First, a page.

love, then, is not auto-salvation, as it does not depend on its
own strength to conquer the satanic, like a nation would rely on
its organizations of violence to save itself from its political,
economic, cultural, ethnic or religious enemies. It is the power
of the Holy Spirit of the Risen Jesus Christ that makes it both
desirable and possible to overpower in a Christ-like Way the anti-Gospel
currents — psychological, emotional, cognitive and spiritual — that
the kingdoms of the world have set in motion in us and in our lifeworld
long before we were aware of their presence. But, heroic or unheroic,
perseverance in Christ-like love and sanctity must be and can be
the daily and lifetime commitment of the Christian, even if he or
she is just a "little flower" in a forest of giant theological
and ecclesiastical redwoods.

This is all
possible because the Christian rests secure in the faith, that regardless
of how dreadful, fearful or hopeless life may seem to be in its
entirety or in a particular hour, God — whether called upon or not
— is encompassing each one and all as a prodigal Father embraces
a beloved son or daughter. Therefore, regardless of projected fearful
outcomes, the Christian can venture to stay-the-course in trying
to love as Jesus loves, in trying to be holy as Christ is holy,
because he or she is certain of the Good News that "nothing
can separate us from the love of God made visible in Christ Jesus
our Lord" (Rm 8:31-39). Trust in Abba’s total love and protection,
as Jesus trusted in Abba’s total love and protection, is where the
Christian's complete security resides. He or she knows, with invincible
faith and unshakable hope, that the Father will protect him or her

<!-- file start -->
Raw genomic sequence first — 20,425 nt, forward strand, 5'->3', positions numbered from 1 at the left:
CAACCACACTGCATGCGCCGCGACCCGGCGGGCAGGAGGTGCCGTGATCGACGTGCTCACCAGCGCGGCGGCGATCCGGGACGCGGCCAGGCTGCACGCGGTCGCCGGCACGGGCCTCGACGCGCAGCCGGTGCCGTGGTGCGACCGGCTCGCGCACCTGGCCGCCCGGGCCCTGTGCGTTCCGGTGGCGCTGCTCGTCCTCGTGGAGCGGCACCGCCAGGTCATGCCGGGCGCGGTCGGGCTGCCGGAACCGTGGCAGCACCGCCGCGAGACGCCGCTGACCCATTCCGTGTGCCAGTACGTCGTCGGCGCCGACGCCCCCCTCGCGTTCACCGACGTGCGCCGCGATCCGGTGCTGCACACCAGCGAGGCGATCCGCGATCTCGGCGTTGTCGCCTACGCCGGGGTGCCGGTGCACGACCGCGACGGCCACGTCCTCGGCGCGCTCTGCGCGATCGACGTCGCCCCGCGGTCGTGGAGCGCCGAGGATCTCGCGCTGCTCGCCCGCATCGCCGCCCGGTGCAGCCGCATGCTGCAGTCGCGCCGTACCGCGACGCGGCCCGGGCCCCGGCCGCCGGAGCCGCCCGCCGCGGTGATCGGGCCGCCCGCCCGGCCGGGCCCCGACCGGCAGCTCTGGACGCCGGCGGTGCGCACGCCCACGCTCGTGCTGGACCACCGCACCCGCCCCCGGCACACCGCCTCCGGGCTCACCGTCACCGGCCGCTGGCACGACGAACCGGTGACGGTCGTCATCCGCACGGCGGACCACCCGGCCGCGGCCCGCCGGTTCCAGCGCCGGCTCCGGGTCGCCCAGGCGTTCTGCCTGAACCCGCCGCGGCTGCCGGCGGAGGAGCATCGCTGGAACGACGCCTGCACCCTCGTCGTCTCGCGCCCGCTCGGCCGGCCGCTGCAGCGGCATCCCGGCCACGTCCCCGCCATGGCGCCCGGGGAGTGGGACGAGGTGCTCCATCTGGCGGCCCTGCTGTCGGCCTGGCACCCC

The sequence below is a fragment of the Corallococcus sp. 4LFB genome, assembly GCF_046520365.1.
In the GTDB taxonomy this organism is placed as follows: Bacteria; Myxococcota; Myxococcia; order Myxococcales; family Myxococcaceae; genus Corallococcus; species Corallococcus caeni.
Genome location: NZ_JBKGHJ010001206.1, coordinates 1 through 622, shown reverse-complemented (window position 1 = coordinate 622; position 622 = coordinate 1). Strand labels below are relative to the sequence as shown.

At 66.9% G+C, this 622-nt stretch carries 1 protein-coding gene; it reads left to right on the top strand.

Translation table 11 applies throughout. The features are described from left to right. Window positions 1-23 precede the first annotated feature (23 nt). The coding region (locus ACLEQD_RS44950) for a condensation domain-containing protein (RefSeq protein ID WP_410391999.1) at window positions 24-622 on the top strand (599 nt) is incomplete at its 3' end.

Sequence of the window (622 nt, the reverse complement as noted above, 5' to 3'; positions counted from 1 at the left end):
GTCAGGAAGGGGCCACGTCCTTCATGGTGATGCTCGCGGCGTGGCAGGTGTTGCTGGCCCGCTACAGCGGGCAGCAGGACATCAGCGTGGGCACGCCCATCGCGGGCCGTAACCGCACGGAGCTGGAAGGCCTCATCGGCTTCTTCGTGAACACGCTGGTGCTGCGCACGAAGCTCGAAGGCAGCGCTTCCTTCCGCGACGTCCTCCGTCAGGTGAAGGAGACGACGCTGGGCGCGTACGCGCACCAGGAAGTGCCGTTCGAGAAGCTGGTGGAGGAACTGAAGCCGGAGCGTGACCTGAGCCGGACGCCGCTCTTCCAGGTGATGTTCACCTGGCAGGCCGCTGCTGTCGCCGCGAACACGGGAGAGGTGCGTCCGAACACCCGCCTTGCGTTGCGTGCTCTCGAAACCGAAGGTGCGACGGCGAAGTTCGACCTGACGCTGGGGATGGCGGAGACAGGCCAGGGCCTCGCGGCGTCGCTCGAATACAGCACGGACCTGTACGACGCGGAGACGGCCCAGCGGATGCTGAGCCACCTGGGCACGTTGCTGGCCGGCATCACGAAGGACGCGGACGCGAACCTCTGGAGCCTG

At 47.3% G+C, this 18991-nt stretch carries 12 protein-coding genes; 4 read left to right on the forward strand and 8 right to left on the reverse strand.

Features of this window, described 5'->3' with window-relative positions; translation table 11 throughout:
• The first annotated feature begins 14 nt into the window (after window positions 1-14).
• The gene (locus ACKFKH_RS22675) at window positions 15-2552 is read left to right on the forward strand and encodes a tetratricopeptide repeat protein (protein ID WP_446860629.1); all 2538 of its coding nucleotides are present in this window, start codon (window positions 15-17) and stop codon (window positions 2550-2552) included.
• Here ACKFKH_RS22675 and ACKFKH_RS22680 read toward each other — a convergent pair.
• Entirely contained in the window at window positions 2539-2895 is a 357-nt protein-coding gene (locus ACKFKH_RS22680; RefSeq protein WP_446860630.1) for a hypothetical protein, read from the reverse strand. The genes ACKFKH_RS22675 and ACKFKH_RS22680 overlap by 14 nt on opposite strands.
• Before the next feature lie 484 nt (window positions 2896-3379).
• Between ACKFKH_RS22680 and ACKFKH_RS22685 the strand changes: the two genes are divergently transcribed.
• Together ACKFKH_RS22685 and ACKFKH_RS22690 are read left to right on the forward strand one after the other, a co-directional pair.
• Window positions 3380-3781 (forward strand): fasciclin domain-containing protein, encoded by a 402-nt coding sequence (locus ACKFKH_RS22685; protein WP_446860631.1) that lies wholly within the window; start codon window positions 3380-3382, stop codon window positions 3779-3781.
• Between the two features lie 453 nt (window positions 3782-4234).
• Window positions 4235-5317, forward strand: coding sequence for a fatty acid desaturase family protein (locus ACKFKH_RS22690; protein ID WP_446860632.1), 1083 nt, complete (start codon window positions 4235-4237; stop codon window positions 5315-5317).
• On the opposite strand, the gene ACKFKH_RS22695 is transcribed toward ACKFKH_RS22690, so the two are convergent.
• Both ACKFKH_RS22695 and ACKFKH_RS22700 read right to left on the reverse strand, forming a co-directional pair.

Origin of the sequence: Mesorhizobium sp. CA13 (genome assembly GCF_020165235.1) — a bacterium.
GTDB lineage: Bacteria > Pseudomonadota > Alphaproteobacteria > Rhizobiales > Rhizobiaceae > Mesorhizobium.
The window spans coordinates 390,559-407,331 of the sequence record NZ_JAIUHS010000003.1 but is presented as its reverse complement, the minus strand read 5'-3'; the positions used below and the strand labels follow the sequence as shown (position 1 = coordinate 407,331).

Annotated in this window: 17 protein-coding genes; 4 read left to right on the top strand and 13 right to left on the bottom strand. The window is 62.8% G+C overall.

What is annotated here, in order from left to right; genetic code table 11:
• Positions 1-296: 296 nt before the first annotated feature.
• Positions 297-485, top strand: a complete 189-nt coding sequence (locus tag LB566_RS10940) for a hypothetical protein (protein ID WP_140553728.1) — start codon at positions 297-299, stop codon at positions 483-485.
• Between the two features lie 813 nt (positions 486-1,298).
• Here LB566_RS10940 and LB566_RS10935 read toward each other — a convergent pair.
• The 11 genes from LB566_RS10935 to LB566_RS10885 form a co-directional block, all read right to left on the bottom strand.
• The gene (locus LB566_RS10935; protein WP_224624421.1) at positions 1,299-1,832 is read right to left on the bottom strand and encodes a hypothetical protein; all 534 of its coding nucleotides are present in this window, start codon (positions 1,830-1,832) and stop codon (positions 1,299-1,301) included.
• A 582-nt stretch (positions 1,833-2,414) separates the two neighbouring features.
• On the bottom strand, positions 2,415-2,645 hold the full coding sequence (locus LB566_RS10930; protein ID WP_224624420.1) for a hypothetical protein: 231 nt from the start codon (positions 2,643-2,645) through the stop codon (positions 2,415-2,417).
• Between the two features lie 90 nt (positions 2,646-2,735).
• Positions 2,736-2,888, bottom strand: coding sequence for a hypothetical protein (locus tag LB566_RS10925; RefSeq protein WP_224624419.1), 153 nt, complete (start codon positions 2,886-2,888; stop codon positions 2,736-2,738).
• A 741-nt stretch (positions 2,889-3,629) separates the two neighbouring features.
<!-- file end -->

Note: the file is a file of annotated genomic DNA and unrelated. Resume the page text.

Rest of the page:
as totally as He protected Jesus, regardless of how fragile or vulnerable
he or she feels at the moment. How else could martyrdom in the Spirit
of the Nonviolent Jesus and in the model of the Protomartyr St.
Stephen be either possible or sane two thousand years ago — or today?

You've nothing
to Fear

Let us return
for an instant to Quo Vadis. It is now only minutes before
the Christians are to be herded into the arena of horror. Sobs,
silence, and desperation alternately punctuate the air. An anguished
widow pleads to God, "Give my son back to me, O Lord."
A Christian father repeats and repeats, "The hangmen raped
my little daughters and Christ let it happen." For another
Christian soon to die, "the hair lifted on his head in terror"
when he thought, "What if Caesar of Rome was mightier than
Jesus of Nazareth?" Peter quietly sits praying among the tormented
faithful. Then he begins speaking, so low at the outset that hardly
anyone hears him:

I tell you
in Christ's name you've nothing to fear! Life waits for you, not
death. Joy without end, not torments. Song waits, not tears and
moaning….

"I tell